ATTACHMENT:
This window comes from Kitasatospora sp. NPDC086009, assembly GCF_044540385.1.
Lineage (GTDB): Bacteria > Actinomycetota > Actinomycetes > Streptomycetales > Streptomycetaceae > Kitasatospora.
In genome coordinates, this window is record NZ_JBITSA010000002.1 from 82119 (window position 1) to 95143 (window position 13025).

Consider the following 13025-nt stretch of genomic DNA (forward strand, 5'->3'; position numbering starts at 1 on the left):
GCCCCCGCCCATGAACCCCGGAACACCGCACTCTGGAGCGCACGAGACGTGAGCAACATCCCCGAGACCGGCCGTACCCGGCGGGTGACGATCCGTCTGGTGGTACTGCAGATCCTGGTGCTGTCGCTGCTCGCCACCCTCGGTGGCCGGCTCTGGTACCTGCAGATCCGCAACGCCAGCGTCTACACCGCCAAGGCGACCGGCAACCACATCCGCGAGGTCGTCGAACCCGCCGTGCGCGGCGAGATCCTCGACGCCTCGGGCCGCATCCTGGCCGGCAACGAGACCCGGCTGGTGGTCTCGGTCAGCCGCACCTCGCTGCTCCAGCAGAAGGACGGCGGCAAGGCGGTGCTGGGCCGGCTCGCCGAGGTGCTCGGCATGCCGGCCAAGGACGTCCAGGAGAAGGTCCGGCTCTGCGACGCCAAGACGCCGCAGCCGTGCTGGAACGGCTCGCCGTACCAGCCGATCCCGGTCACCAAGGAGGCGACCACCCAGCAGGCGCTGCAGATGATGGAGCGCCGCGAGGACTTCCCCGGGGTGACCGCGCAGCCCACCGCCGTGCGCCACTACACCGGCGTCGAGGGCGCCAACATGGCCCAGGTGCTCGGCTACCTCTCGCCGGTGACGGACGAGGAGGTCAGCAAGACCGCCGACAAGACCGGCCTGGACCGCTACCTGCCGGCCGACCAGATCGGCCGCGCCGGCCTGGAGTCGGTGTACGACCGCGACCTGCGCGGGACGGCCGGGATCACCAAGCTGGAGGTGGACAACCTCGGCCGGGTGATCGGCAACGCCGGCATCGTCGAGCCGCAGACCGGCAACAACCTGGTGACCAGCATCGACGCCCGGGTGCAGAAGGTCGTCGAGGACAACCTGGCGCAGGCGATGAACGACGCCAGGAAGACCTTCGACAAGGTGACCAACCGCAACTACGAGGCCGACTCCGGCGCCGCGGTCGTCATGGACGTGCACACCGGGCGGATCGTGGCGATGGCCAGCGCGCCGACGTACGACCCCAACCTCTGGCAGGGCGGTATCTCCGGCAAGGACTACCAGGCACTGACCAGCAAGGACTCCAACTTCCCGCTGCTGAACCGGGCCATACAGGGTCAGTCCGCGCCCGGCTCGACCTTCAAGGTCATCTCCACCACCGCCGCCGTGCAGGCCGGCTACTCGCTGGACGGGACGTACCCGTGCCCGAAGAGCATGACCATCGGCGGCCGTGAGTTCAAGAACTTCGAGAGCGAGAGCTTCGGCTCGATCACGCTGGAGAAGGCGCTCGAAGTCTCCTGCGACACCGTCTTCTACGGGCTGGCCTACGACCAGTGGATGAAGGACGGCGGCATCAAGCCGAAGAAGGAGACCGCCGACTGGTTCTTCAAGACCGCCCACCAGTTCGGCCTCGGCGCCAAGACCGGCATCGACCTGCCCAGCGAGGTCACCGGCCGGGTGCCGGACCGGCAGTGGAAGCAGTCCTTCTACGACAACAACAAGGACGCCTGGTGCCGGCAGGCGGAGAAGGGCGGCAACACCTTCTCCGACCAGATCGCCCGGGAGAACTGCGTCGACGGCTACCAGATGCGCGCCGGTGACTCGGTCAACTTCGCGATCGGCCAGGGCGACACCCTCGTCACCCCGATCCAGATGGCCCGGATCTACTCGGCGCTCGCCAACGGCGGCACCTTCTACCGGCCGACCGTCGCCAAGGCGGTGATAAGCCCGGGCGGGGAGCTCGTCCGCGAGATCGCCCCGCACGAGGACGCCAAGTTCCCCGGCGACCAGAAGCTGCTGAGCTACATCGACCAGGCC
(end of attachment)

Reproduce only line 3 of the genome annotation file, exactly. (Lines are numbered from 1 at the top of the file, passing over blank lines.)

In genome coordinates, this window is record NZ_JBITSA010000002.1 from 82119 (window position 1) to 95143 (window position 13025).